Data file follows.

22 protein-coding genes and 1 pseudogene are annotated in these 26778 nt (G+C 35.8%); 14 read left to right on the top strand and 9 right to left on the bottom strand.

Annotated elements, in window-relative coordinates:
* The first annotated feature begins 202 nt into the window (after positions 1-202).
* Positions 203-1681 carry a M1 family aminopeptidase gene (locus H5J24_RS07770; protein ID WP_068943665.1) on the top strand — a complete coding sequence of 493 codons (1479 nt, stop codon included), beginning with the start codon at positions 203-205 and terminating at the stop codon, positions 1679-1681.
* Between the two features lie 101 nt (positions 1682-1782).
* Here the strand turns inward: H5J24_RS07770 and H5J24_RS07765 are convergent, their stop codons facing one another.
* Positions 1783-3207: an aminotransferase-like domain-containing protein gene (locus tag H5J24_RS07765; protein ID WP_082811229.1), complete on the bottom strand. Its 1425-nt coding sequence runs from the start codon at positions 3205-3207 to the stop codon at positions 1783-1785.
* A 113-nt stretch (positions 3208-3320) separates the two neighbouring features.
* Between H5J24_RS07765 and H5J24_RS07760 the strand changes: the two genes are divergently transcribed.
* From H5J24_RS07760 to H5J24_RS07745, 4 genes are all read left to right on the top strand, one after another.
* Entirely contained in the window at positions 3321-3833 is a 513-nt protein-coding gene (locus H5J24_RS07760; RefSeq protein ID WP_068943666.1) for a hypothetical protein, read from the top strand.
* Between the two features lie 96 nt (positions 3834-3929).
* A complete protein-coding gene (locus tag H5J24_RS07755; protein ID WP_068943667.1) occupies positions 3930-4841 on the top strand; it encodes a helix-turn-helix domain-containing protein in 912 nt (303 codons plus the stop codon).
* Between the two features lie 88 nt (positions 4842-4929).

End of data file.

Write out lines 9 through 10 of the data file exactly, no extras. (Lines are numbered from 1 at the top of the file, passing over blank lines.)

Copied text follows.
* Between H5J24_RS07765 and H5J24_RS07760 the strand changes: the two genes are divergently transcribed.
* From H5J24_RS07760 to H5J24_RS07745, 4 genes are all read left to right on the top strand, one after another.